Step 11: Pour Water into the Filter

You need to repeat the process to make the water cleaner. Set the filter above a glass or cup, and pour the water into the filter. Enjoy seeing the layers saturate the water until it drops slowly to your glass or cup.

Step 12: Drink and Enjoy!

Drink and Enjoy! | Make a DIY Survival Water Filter | Survival Tips

Watch the video below by Survival HT and see how to make a survival water filter in action:

As the video above states, a DIY filter for water should only be used if you cannot find a better, cleaner water source. Remember, your health and life are the top priority. After all, you're a survivalist.

We hope you enjoyed our tutorial on how to make a DIY survival water filter. If you have any tips of your own, share them with us in the comments section below!

Up Next: DIY Pocket Water Filter

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*Disclaimer: The contents of this article are for informational purposes only. Please read our full disclaimer.*

Editor’s Note: This post was originally published on January 12, 2015, and has been updated for quality and relevancy.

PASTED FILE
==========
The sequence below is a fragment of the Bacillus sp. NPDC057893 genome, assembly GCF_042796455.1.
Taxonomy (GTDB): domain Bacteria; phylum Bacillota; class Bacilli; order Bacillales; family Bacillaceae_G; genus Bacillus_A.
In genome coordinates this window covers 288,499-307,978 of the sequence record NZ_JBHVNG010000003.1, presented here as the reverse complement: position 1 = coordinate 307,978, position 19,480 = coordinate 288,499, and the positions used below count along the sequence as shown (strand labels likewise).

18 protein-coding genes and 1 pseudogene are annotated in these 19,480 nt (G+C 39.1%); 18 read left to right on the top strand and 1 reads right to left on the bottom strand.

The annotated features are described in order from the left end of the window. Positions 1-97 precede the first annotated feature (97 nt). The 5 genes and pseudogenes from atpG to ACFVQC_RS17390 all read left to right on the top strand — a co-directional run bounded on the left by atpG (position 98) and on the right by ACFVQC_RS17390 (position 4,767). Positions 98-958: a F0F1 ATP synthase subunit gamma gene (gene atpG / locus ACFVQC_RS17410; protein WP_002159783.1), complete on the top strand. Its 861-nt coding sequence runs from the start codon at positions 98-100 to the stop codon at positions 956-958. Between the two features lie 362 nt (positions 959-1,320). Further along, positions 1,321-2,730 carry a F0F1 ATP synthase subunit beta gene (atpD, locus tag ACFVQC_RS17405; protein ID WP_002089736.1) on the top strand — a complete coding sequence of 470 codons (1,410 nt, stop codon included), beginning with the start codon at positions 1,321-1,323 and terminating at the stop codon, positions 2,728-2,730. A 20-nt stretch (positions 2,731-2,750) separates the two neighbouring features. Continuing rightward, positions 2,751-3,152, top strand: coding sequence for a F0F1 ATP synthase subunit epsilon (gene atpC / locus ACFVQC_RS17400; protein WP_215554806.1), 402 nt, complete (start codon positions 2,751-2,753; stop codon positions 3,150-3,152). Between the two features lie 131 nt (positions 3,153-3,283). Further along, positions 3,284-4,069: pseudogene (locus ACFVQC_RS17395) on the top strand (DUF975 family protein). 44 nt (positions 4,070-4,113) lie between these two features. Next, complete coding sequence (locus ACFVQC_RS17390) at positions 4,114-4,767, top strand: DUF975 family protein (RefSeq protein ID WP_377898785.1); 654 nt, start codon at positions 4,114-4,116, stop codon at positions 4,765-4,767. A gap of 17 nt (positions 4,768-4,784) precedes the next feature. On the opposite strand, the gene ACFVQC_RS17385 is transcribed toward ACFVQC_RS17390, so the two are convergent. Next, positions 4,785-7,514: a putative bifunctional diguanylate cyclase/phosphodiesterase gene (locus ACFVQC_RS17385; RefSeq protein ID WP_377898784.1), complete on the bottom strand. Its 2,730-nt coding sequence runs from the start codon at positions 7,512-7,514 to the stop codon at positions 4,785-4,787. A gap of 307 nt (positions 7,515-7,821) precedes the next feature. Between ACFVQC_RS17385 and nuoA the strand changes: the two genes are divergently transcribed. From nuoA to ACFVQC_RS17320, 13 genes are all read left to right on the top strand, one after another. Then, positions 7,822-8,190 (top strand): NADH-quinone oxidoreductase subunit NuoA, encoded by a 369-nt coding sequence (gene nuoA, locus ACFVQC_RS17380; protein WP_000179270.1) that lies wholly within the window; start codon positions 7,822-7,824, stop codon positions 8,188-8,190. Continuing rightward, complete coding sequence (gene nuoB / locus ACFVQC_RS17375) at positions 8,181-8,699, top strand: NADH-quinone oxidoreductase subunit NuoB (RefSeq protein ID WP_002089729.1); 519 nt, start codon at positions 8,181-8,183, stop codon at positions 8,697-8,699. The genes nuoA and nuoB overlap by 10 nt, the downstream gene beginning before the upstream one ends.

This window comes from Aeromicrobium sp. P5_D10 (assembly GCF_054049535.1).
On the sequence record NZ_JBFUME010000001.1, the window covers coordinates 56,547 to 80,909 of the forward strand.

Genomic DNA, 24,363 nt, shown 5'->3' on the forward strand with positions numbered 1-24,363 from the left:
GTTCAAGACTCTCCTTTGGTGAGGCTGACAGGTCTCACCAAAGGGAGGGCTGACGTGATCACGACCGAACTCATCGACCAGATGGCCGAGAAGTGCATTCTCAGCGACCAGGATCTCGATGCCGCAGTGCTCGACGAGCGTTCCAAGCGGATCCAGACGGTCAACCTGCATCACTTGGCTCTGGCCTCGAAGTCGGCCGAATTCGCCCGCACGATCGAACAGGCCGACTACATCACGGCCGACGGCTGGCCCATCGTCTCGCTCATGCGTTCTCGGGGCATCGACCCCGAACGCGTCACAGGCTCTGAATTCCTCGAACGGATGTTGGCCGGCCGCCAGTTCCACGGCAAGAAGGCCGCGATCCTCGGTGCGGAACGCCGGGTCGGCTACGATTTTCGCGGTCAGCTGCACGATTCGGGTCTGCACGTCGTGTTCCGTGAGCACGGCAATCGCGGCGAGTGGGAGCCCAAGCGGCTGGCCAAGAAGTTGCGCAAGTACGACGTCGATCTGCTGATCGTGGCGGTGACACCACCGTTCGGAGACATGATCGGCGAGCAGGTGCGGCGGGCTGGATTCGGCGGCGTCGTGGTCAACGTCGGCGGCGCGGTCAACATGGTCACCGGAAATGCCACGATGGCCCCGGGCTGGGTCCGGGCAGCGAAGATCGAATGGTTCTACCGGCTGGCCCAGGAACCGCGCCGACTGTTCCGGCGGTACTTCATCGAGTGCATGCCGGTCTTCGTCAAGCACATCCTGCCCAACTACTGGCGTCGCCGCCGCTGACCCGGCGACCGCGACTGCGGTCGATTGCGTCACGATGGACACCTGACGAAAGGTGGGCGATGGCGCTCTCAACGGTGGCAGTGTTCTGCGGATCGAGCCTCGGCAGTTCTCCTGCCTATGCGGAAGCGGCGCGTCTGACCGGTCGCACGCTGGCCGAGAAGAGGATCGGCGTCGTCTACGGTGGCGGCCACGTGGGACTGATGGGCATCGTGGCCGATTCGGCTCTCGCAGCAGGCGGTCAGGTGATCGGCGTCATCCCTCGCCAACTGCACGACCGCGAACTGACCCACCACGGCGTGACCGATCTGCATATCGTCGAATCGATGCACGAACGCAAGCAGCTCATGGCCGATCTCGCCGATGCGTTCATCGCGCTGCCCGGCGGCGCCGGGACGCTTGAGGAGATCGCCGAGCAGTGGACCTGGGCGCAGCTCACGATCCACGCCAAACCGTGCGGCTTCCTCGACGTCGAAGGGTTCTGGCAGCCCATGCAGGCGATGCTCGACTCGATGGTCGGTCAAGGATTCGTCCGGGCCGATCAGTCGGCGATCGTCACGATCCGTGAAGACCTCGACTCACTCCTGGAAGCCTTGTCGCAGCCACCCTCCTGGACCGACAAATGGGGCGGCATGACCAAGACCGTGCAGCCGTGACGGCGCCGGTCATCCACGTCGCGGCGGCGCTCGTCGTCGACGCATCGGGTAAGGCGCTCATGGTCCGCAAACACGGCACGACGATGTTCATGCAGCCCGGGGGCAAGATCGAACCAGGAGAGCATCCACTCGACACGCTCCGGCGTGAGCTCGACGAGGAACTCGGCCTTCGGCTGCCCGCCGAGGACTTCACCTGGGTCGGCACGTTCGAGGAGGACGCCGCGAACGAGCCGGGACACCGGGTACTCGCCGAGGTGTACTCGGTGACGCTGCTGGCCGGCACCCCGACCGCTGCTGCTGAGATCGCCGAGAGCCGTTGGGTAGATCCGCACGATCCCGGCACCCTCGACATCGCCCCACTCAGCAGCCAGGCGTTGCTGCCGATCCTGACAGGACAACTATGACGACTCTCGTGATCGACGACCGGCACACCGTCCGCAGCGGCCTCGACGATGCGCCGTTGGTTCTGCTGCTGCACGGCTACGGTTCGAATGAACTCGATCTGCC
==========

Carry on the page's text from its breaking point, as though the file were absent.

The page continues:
18 Responses to :
Make a DIY Survival Water Filter | Survival Tips

  1. That Guy says:

    I don’t think that the Egyptian Well will make the water safe to drink with out heat or uv treatment but will help to filter out debris. Don’t drink straight out of an EW.

  2. Zyxomma says:

    I have a Lifestraw, but it’s always good to know other means of cleaning dirty water. Health and peace.

  3. Edmond Macaraeg says:

    I would not recommend drinking the water from that “filtration” system. The rocks, sand, lime, leaves, etc. used would most likely be contaminated with impurities (since they have not all been sterilized in the first place), and thus, all of those impurities in them would simply be passed on to the water to be drunk!

    1. left coast chuck says:

      Absolutely correct. You don’t know who or what peed on the rocks, sand and grass or how long ago. Without being cooked in water raised to over 165º you are taking a chance. Before using any of the substances mentioned in the article I would boil them in water first and then try to keep them as clean as possible after that. I would boil them after each filtration too. I’ve had salmonella and without antibiotics I probably would have died. I had the brown drizzlies within 20 minutes after eating. I could feel the food racing through my bowels. After a week of that action and after having lost about 20 pounds, the Navy corpsman decided maybe I needed hospitalization. After three or four days on antibiotics the bowel action died down. Had to have I.V. fluid infusion. I was one sick puppy. Maybe I am just gunshy, but I am really, really careful about drinking water after that and food sanitation. If in doubt, boil it and then boil it again.

      1. Sharon says: